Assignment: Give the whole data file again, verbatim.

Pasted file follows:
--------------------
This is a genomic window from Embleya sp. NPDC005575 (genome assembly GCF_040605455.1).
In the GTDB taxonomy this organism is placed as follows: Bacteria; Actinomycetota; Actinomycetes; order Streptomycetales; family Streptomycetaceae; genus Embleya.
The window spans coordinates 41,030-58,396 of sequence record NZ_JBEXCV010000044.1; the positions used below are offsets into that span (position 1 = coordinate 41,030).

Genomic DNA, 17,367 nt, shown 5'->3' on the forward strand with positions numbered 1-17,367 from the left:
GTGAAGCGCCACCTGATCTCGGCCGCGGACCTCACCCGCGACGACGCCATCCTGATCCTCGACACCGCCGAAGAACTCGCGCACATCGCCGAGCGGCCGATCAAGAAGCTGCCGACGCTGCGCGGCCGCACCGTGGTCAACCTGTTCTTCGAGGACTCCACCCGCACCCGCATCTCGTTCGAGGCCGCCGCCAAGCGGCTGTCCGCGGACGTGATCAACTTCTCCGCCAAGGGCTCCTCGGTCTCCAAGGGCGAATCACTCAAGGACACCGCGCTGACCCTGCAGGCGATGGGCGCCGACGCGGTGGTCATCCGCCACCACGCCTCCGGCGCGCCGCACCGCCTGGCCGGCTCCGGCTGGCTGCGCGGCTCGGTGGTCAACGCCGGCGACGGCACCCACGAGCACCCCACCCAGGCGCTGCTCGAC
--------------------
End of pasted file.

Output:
This is a genomic window from Embleya sp. NPDC005575 (genome assembly GCF_040605455.1).
In the GTDB taxonomy this organism is placed as follows: Bacteria; Actinomycetota; Actinomycetes; order Streptomycetales; family Streptomycetaceae; genus Embleya.
The window spans coordinates 41,030-58,396 of sequence record NZ_JBEXCV010000044.1; the positions used below are offsets into that span (position 1 = coordinate 41,030).

Genomic DNA, 17,367 nt, shown 5'->3' on the forward strand with positions numbered 1-17,367 from the left:
GTGAAGCGCCACCTGATCTCGGCCGCGGACCTCACCCGCGACGACGCCATCCTGATCCTCGACACCGCCGAAGAACTCGCGCACATCGCCGAGCGGCCGATCAAGAAGCTGCCGACGCTGCGCGGCCGCACCGTGGTCAACCTGTTCTTCGAGGACTCCACCCGCACCCGCATCTCGTTCGAGGCCGCCGCCAAGCGGCTGTCCGCGGACGTGATCAACTTCTCCGCCAAGGGCTCCTCGGTCTCCAAGGGCGAATCACTCAAGGACACCGCGCTGACCCTGCAGGCGATGGGCGCCGACGCGGTGGTCATCCGCCACCACGCCTCCGGCGCGCCGCACCGCCTGGCCGGCTCCGGCTGGCTGCGCGGCTCGGTGGTCAACGCCGGCGACGGCACCCACGAGCACCCCACCCAGGCGCTGCTCGAC